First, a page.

YSU students share thoughts on general elections

By Kaitlyn McCarthy

Students at Youngstown State University expressed their opinions on voting since general elections took place Tuesday, Nov. 2. 

Some students feel that voting is an effective way of being heard. Junior psychology major Rylee Gresley feels that every vote matters. 

“Honestly, I think every vote matters and that your vote can make a difference, so I definitely think voting is very important. It may not seem like your one vote will matter, but it definitely will,” Gresley said. 

Junior biology major Joseph Hamper believes voting to be one of the best ways to allow students to have a voice. 

“I vote and I believe it’s one of the most important things people can do. Voting allows citizens to share their opinions in a world that’s always changing and evolving. It allows for minorities and oppressed individuals to have a voice of change. It’s an actual, physical documentation of their right to change the democracy and its government for the better of everyone,” Hamper said.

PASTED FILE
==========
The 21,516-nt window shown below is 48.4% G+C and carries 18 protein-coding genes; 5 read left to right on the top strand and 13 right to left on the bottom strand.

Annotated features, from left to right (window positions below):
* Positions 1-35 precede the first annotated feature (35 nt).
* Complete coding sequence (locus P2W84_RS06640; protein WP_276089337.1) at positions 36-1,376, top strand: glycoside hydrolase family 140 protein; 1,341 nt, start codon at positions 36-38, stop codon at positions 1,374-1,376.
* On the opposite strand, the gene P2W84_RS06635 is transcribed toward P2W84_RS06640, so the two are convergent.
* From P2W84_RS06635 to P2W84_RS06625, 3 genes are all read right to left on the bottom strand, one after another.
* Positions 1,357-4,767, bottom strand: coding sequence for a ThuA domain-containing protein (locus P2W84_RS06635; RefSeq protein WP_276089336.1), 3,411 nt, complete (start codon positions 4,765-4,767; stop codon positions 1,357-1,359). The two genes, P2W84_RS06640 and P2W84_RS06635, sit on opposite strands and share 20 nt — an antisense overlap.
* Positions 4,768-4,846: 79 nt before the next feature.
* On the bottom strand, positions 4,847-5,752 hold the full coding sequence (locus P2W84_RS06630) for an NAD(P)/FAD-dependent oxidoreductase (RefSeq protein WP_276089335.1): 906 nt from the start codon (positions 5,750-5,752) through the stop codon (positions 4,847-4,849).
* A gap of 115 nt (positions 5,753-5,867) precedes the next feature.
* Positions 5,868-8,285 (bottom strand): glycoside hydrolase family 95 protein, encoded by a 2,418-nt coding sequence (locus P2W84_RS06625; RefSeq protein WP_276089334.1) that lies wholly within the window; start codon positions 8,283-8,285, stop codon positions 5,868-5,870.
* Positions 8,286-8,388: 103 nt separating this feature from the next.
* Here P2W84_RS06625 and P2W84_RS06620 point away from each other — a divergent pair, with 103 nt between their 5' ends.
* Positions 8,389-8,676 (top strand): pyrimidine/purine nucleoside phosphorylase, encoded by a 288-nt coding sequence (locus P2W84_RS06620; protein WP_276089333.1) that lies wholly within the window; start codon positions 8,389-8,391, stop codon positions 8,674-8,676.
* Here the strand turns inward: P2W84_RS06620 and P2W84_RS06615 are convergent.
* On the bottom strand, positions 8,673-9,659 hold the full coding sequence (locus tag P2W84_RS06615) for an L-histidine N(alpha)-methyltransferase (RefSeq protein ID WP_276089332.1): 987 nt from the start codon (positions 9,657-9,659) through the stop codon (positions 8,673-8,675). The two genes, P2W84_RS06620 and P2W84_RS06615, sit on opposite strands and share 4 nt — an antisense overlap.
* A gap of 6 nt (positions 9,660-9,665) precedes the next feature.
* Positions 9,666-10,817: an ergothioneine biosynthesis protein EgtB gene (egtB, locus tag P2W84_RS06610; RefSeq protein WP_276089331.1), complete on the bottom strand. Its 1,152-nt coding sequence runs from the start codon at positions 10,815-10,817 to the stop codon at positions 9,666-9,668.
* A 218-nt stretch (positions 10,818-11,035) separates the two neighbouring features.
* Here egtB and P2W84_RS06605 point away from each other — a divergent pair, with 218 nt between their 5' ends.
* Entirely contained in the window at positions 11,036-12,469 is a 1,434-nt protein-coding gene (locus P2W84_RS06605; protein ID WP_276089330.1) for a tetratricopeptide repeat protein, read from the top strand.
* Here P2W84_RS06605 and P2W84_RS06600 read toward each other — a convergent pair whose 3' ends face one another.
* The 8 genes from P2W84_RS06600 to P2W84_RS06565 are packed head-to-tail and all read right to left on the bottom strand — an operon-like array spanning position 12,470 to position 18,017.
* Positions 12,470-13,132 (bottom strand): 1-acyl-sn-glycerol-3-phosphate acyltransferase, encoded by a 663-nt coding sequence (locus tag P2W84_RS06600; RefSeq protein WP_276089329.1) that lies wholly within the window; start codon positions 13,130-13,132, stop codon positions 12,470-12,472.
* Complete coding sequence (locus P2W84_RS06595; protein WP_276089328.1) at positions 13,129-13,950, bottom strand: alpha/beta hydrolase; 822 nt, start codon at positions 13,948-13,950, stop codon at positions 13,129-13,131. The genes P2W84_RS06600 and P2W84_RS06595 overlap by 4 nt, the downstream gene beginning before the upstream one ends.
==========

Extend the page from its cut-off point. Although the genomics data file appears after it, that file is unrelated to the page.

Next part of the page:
Other students, however, believe that voting doesn’t make an impact. Some students, such as sophomore music composition major Jesse Crownover, did not participate in the election Tuesday.

“I don’t vote. I refuse to endorse any politician,” Crownover said. “People can vote if they want, but my singular vote helps no one, cast or not.”

YSU has shown its support of students voting. Its website gives instructions on who is eligible to vote and when the deadline to register is. 


Although voting has turned into a controversial subject, almost every citizen has the right to vote. 

There are also students who understand both sides and feel that a student should choose to vote only if they want to. Senior advertising major Zackary Smigel said local elections are important, but students should not be forced to vote. 

“We are given rights to vote. Included in those rights are rights not to vote. If anyone doesn’t want to vote, they shouldn’t be forced to,” Smigel said. “In my opinion, it’s worse to vote for someone you don’t care about than to not vote at all.”

Most of the local officials, including the mayor, governor and board of trustees, are elected in general elections. Senior interpersonal communication major Ian Keslar finds voting essential.

“I have voted in every election since 2015 — local, state and federal. While, yes, voting for our congressional reps, senators and presidents is important, those aren’t nearly as important as our local leaders who have a very immediate and personal effect on our daily lives,” Keslar said. 

Mayor Jamael “Tito” Brown won elections for a second term. The governor will be elected in 2022.

Early in-person voting and voting by mail began Oct. 5 — 28 days prior to Election Day. Voting ended  Nov. 2.

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